Douglas Costa is good. Like, really, really good.
Over the last six weeks or so, the Brazilian has been Juventus’ best player by a huge margin. Whether starting a game or coming in off the bench, he has left an indelible mark on every game he’s played. He is breathtaking to watch in full flight, an incredible combination of pace and technique that few defenses in Italy — heck, in the whole of Europe — can effectively counter.
It was a surprise to see him on the bench to start Saturday’s match against Bologna when the Scudetto was still very much in the balance. As we later learned in Massimiliano Allegri’s post-match press conference, he had perhaps the best reason for not being in the starting XI: Costa had lost some sleep attending the birth of a daughter overnight, and Allegri deemed it best to let him rest at the start.
But when a contentious penalty saw Juve enter the locker room down 1-0 at halftime, we all knew it was a matter of when, not if, Costa would take the field. To Allegri’s credit, he wasted no time, putting him on straight at the half. He nearly created an assist with his first touch of the game, and 45 minutes later he left the field the main catalyst in a 3-1 comeback win that put Juventus on the precipice of yet another Italian title.
Allegri’s options were already limited going into the match. Mattia De Sciglio was a long-term absentee in defense and Mario Mandzukic was unable to go thanks to the gash that Inter’s Mattias Vecino put into his leg last week at the San Siro. Giorgio Chiellini did make a surprise return to the matchday squad, giving hope that he might be able to play in Wednesday’s Coppa Italia final, but Miralem Pjanic was suspended for yellow card accumulation.
With the selection crunch, Allegri mixed and matched the team into a somewhat hodgepodge 4-3-3 that would probably have been a bit too experimental against a better team than Bologna. Gianluigi Buffon took his usual place in goal, screened by Juan Cuadrado, Andrea Barzagli, Daniele Rugani, and Kwadwo Asamoah. Claudio Marchisio took the place of Pjanic in midfield, joined by the usual pair of Sami Khedira and Blaise Matuidi. Alex Sandro played the left wing and Paulo Dybala the right, bookending Gonzalo Higuain.
Roberto Donadoni adopted a defensive posture, playing a 5-3-2 for the first time this season. Antonio Mirante, who is reportedly being scouted as a backup for Wojciech Szczesny next season, was between the sticks. In front of him were Emil Krafth, Sebastien De Maio, Simone Romagnoli, Ibrahima Mbaye and Cheick Keita. Andrea Poli, Lorenzo Crisetig, and Adam Nagy manned the midfield, with Simone Verdi and Felipe Avenatti up front.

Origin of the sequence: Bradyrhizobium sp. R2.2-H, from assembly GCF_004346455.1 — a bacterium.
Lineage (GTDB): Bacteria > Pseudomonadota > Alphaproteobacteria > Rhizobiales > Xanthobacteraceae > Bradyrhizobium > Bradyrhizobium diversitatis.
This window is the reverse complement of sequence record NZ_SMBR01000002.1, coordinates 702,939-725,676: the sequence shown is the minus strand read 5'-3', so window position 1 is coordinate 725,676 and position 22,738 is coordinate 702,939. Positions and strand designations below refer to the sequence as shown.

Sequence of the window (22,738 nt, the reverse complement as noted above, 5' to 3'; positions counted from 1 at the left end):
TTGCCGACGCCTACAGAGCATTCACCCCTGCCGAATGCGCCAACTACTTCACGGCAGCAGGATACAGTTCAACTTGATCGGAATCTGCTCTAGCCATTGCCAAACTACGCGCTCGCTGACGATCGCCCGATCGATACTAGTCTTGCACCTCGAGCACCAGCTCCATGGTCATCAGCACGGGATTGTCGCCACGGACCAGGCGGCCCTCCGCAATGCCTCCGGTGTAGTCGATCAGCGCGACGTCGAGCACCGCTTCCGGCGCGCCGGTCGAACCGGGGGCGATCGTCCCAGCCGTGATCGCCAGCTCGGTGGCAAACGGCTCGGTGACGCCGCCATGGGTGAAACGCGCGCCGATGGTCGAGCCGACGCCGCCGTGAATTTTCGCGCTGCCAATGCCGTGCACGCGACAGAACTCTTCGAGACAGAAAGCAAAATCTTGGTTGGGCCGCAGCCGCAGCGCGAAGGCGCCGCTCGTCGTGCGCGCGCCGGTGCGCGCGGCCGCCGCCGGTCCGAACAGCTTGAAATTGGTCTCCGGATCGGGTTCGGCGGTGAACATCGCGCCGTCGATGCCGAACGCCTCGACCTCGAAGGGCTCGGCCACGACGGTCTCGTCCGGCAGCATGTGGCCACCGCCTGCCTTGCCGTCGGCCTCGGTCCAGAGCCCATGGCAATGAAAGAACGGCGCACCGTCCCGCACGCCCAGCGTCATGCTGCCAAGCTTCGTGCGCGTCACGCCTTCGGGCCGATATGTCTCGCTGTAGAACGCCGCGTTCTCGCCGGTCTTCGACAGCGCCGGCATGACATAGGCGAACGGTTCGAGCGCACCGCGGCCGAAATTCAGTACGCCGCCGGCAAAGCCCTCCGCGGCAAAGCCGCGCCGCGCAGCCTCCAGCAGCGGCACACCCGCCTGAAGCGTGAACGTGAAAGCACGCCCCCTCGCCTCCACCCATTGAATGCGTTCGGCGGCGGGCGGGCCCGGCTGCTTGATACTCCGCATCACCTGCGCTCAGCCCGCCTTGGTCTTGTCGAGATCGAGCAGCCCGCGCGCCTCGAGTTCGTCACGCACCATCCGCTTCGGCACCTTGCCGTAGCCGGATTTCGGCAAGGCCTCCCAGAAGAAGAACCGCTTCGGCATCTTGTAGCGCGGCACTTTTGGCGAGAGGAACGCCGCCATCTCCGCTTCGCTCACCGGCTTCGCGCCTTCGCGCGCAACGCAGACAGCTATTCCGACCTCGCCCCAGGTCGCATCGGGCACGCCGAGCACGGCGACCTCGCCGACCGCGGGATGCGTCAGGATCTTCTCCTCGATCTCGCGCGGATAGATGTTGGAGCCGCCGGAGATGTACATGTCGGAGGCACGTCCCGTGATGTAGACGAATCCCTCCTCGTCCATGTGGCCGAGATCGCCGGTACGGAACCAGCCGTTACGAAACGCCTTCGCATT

The opening exchanges of the game took the form of a midfield battle that leaned in Juve’s favor, but no one got anything going until the seventh minute, when Marchisio dropped a ball over the top for Higuain, who forced an excellent kick save out of Mirante. A minute later Marchisio was sitting in midfield when he spotted an excellent diagonal run from Dybala. His pass would have put him clear on goal but was cut out well by the defense before it could get to him.
Cuadrado is obviously still finding his feet as a fullback, and it showed in the 14th minute, when he was dispossessed and then booked for flying into Verdi from behind as he tried to recover at the other end.
Five minutes later Bologna saw its first player go into Massimiliano Irrati’s book after he chopped down Higuain. In the absence of Pjanic it was always going to be Dybala who took the free kick, and he delivered it well, finding Sandro for a powerful header than Mirante just got his hands to before claiming it with a second effort.
The 25th minute saw a chance fall into Juve’s lap when Dybala intercepted a sloppy pass from Romagnoli deep in the attacking third. Higuain peeled off to the right but Dybala continued his run into the middle and unleashed a shot that Romagnoli got over to block. Whether La Joya should have passed to his teammate was a question, although it did seem like De Maio would have been able to track back to disrupt the play.
Mirante snared the deflection and sent the ball the other way. Juve quickly snuffed out the attack and the ball was passed back to Buffon. Then the trouble started.
Gigi has always been somewhere between lax and cavalier in his distribution, even when he was in his prime. On this occasion, he badly under-hit a simple pass intended for Rugani, and Criestig jumped it. There was contact — minimal contact — between the two and Criestig dropped like a stone. Irrati immediately pointed to the spot. He then spent five minutes talking with the VAR official — or perhaps not talking to him, at one point he pointed to his earpiece as if it wasn’t working. Regardless, he never even looked at the replay himself before confirming the soft call, and Verdi stepped up and boldly fired straight down the middle, leaving Buffon looking slightly ridiculous as he tried to stop himself and stretch his foot out toward the ball.
Juve’s initial response to the goal was lukewarm. Cuadrado fired in an early cross that Matuidi couldn’t get to before his defender, then latched on to a good pass from Dybala only to put a through ball 10 feet beyond Higuain. Five minutes from the half, Asamoah found the Colombian with a cross-field pass, but his cross got Higuain moving away from the goal and his header ended up flying tamely into Mirante’s arms. Juan stayed the focal point, this time as the target of a cross on one of those cutting runs of his, but Mirante got to it just before he did.
There were two minutes of stoppage time — a laughably small number given the amount of time Irrati wasted after giving the penalty — and in the last minute of it a delivery from a Dybala corner saw Rugani in prime position to tie the score, but Matuidi jumped in front of him and headed wildly away.
Costa’s introduction at the half was a foregone conclusion. What was a little more perplexing was how the lineup changed. Allegri pulled off Matuidi, who had been having a terrible game, but rather than switch to a 4-2-3-1 with Costa on the right and Sandro remaining on the left, Allegri kept the 4-3-3 shape intact. Costa went straight to the left side and Sandro was dropped into the midfield as a direct replacement for the Frenchman.